Find a friend's cousin who is in receipt of unemployment benefits, or someone else who receives states benefits, and ask them to take your toddler to the "PDST" - a charity hospital for toddlers born to poor people and where all treatments are FREE!! And let's face it, who doesn't like getting free prescriptions for their toddlers?

    Before your friend's cousin goes along and pretneds to be your toddler's dad, teach him your toddler's name and try to explain the illness as best you can. He can probably just blag the rest.

    Small details (like changes in behaviour) probably aren't important. The doctors at the PDST are not real people like you an I; they are psychic and do not need such trivial information like "have you noticed any lethargy lately?" or "has your toddler ever suffered an allergic reaction?" before they inject him with any fluids.

    In any instance, your toddler will feel just as comfortable and behave no differently for the doctor with your friend's cousin holding his hand as he would you, so in our opinion, saving the money on your toddler's prescriptions (= more money for vodka at the weekend) should be the only consideration when your toddler is unwell.

    Finally...
    We hope that this guide comes in useful to you and your child.
    Remember though, spread the word about good parenting to every other mum you see. If they object, or offer alternative methods to any of the above, quickly correct them and warn them that their toddler will never learn if they alter the techniques you are using from this guide. The best time to do this in our opinion, is as you watch their toddler happlily playing with others at the nursery gates, whilst yours is at home alone trying on your brand new high heels and eating her pizza.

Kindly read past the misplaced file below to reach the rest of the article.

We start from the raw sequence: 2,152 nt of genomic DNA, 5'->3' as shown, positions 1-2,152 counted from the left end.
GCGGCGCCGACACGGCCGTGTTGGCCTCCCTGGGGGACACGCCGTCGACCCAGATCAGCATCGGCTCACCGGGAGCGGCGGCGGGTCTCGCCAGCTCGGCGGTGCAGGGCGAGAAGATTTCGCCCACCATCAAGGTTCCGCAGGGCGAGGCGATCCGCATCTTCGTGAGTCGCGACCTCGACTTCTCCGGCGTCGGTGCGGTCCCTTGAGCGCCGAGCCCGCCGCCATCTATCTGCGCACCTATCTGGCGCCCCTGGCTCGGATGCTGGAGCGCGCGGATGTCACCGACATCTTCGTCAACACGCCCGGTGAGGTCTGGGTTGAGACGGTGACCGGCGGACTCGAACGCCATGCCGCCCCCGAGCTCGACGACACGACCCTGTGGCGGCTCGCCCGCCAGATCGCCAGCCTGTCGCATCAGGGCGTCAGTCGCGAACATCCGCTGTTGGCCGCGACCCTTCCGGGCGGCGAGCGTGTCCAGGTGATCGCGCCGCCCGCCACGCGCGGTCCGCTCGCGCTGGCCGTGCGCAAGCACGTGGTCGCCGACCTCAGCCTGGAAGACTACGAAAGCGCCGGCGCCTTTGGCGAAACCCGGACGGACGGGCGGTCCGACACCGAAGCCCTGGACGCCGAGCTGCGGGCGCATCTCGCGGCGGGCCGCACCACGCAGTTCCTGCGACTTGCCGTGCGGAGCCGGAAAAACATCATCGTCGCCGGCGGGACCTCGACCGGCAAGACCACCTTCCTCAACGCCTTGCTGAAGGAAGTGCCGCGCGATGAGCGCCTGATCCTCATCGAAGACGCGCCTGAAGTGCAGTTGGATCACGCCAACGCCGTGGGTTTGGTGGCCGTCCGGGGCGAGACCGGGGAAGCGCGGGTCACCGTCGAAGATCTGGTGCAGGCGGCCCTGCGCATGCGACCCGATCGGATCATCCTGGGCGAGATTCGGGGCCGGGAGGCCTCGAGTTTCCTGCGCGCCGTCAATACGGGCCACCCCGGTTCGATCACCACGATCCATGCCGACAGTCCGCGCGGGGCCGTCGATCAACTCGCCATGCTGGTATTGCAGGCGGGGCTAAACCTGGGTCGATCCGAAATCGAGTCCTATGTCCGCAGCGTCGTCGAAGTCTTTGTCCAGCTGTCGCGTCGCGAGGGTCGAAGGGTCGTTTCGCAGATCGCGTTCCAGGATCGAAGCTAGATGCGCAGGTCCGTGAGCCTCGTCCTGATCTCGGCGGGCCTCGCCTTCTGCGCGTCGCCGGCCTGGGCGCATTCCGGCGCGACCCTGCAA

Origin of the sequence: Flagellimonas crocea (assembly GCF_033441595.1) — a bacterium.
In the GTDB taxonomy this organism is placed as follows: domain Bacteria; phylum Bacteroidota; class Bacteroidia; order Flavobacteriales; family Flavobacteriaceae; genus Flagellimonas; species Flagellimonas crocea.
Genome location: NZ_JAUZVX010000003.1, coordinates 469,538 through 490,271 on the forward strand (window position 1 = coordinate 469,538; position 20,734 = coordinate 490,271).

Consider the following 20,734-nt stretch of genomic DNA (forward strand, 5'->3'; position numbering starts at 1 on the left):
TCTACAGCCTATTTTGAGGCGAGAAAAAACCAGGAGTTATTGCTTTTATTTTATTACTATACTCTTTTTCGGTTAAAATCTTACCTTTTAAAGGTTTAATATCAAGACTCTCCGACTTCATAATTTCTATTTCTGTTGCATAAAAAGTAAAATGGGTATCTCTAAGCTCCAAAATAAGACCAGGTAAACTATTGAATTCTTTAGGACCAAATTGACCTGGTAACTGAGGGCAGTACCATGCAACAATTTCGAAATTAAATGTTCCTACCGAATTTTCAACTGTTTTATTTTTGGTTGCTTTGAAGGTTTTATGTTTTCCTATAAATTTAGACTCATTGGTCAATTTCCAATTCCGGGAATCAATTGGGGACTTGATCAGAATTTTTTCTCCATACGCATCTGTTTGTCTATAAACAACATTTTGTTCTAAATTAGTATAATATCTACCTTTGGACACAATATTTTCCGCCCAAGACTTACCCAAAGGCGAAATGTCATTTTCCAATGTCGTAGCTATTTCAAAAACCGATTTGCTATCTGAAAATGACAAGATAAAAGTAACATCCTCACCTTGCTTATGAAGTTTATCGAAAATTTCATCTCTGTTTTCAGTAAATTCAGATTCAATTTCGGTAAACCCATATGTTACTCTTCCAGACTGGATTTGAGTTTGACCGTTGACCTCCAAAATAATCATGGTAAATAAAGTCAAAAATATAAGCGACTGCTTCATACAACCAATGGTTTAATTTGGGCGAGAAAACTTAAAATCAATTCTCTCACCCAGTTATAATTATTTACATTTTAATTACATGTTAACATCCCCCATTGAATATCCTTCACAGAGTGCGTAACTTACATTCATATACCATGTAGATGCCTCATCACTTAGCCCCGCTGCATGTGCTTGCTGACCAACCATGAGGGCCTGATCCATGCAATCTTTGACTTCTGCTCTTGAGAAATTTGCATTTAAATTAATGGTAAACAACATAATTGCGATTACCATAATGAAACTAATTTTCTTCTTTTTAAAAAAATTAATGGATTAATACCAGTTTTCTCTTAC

:smilewinkgrin::smilewinkgrin::smilewinkgrin:
     
    charlie9009 likes this.
  2. Sheltielady

    Sheltielady PetForums Junior

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    :eek:hmy: Both funny and yet shocking at the same time! It takes all sorts I guess, but don't you just wish some people would mind their own business! If they want to feed their "toddlers" chips and pizza fine, but you just give what you know is right foryour wee "toddler":biggrin:
     
  3. classixuk

    classixuk PetForums VIP

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    I know what you mean Sheltie.

    Honestly, if I had listened to half of the people who have been giving me advice with our puppy, he would be having his nose rubbed in his own pee and excrement, fed whatever was cheapest, have free run of the house with no rules or boundaries and walked every leap year.

    Hence the original post!

    :yikes:
     
  4. sequeena

    sequeena PetForums VIP

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    Some people I tell you :rolleyes:

    Great post :)
     
  5. goodvic2

    goodvic2 PetForums VIP

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    Very witty, I would love to speak to the people who have given you advice like this!

    x
     
  6. kelly

    kelly PetForums Member

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    sooooooooo true!!!!!!!

    very funny!
     
  7. _Lesley_

    _Lesley_ PetForums Member

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    Brilliant post - sadly so much of it is true :(